The Senate passed a GOP-led resolution Wednesday night to end the COVID-19 national emergency, and President Biden has riled Democrats with his plans to sign it.
Experts say the end of the emergency will have a “limited impact,” despite the White House warning earlier this year it “would create wide-ranging chaos and uncertainty throughout the health care system.”
The resolution will end a number of waivers for federal health programs Medicare, Medicaid and CHIP, however many of the changes to healthcare regulations have become largely irrelevant as COVID-19 precautions have been relaxed.
The Biden administration had already set an impending deadline for both the national emergency and the public health emergency to end. In January, a May 11 deadline was announced, giving states the go-ahead to begin winding down the measures enacted under the emergencies.
The COVID emergency also provided the power for former President Trump and later Biden to pause student loan repayments. However, Biden’s student loan forgiveness plan is now being challenged at the Supreme Court, and student loan repayments are set to begin either 60 days after the Supreme Court ruling or 60 days after June 30.
“The ending of the national emergency declaration, should the President sign the resolution passed by the Senate, would have a limited impact,” Jen Kates, senior vice president and director of global health and HIV policy at the Kaiser Family Foundation, said in a statement to The Hill.
Trump declared a national emergency concerning COVID-19 in March 2020, granting the Health and Human Services (HHS) secretary emergency authority to “temporarily waive or modify certain requirements of the Medicare, Medicaid, and State Children’s Health Insurance programs” over the course of the emergency declaration.
Under the national emergency, HHS issued blanket waivers for federal conditions including certain requirements for Medicare provider enrollment; requirements for in-person meetings between providers and patients; as well as requiring out-of-state Medicare and Medicaid providers to be licensed in the state where they are providing services.
States and territories were also allowed to request additional, time-limited, flexibilities for their Medicaid and CHIP programs. Providers were given the flexibility to administer services in “alternative settings” like unlicensed facilities and temporarily enrolled providers were allowed to forgo requirements like paying application fees or undergoing criminal background checks.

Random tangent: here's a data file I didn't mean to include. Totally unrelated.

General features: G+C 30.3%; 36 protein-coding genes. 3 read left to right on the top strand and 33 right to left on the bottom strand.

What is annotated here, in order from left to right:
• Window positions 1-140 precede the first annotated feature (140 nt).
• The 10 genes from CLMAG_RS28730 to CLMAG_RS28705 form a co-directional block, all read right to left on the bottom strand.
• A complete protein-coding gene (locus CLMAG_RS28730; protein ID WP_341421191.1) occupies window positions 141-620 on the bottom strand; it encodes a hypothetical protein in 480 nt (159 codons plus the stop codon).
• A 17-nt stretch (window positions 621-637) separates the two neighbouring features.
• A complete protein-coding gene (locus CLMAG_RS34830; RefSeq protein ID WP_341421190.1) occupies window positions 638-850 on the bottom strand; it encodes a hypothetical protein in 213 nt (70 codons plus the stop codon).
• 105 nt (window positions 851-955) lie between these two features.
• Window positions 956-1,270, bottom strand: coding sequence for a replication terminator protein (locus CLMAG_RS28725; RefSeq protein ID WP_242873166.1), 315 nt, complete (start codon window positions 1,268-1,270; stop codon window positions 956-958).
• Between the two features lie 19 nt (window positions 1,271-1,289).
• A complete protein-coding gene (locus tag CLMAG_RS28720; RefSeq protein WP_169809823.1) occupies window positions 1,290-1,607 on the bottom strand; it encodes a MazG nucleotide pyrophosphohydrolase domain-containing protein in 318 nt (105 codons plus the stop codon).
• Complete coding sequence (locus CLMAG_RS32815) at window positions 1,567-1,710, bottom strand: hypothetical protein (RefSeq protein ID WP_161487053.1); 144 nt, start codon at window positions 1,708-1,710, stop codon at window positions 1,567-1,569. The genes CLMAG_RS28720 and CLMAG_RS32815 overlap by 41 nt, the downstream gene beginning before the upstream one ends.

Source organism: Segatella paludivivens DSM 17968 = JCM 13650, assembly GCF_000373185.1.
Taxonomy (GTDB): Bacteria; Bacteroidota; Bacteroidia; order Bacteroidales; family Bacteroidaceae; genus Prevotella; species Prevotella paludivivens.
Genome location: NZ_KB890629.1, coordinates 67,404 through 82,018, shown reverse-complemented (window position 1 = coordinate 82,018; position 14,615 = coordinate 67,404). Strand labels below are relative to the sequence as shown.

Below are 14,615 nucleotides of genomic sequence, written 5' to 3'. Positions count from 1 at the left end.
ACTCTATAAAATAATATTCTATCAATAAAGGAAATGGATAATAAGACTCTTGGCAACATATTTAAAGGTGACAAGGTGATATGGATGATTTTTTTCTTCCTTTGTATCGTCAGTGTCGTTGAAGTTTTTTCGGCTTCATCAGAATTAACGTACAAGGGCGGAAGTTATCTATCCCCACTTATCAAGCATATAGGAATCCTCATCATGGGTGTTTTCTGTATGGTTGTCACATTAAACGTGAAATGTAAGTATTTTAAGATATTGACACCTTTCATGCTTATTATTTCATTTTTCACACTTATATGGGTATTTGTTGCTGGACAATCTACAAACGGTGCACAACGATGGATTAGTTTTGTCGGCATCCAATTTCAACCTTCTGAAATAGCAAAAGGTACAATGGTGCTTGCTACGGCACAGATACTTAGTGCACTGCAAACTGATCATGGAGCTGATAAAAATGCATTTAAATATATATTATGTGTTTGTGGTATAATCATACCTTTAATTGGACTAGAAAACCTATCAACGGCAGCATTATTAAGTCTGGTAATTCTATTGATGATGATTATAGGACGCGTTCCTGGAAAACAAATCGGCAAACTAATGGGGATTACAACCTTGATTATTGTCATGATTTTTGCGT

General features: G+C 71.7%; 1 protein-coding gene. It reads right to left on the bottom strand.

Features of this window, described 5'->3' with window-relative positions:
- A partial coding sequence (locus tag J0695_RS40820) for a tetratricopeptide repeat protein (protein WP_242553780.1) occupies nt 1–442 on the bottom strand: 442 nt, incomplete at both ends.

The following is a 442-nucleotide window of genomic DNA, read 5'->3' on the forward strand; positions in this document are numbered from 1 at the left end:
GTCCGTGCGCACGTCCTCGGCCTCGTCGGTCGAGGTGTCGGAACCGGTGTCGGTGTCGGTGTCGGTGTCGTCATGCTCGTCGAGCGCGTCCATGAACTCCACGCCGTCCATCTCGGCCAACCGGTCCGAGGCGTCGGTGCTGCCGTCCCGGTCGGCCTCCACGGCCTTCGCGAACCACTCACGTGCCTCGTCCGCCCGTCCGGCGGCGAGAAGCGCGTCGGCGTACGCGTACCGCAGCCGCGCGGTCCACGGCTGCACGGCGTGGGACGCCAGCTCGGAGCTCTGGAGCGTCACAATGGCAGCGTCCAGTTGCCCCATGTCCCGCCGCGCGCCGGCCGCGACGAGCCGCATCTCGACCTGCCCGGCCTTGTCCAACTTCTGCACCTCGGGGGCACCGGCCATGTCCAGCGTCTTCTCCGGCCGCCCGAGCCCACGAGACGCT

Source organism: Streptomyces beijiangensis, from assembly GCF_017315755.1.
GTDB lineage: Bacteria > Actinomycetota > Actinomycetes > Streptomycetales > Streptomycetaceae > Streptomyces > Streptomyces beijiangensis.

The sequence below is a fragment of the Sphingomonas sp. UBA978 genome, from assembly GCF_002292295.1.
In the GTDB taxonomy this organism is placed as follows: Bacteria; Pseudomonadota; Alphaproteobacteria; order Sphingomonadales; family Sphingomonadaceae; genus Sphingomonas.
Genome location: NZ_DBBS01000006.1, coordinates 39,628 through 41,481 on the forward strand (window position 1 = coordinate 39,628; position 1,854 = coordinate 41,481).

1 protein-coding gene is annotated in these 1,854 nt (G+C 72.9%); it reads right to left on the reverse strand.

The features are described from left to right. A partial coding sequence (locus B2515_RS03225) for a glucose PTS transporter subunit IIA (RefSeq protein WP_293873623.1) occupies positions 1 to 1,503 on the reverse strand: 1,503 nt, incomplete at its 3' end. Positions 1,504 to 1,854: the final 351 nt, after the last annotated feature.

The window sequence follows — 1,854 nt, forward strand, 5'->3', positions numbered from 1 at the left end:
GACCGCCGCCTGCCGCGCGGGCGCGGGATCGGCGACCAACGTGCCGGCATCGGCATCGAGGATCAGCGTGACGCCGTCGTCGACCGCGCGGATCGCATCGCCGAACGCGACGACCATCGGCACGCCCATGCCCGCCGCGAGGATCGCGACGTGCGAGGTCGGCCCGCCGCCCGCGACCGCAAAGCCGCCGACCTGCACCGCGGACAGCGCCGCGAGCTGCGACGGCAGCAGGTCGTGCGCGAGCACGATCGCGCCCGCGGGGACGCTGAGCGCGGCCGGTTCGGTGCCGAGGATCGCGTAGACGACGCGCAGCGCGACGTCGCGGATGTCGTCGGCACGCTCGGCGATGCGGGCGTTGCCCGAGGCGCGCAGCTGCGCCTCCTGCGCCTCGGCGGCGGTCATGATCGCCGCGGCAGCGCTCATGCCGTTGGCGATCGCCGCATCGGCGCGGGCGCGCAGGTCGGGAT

As these waivers were issued at the start of the pandemic, around the same time when lockdowns were being ordered, many of the rules were loosened to reduce the number of people leaving their homes for medical services, expand the capacity of critical care hospitals and ensure that patients could still receive care.
“There are only a limited number of flexibilities tied to the national emergency declaration, such as waivers of some state Medicaid provider requirements,” Kates said. “It is also likely that states using such flexibilities have already ended them or are preparing to do so given the May 11 date. The bottom line is that the public is unlikely to experience any noticeable changes due to the ending of this declaration a month before the PHE.”
Still, Biden signing the legislation marks a stark reversal for the president. Almost 200 House Democrats had voted on Feb. 1 against the Republican proposal for an immediate repeal of the emergency designation after the White House sounded its warning about the resolution.
The president’s shift was particularly galling for the party’s frontliners facing tough reelection contests next year.
“It’s frustrating,” said Rep. Dan Kildee (D-Mich.). “At best it’s [an] unacceptable lack of clarity in their message to us.”
“I find it surprising and I’d like to see a little more consistency,” said Rep. Lloyd Doggett (D-Texas).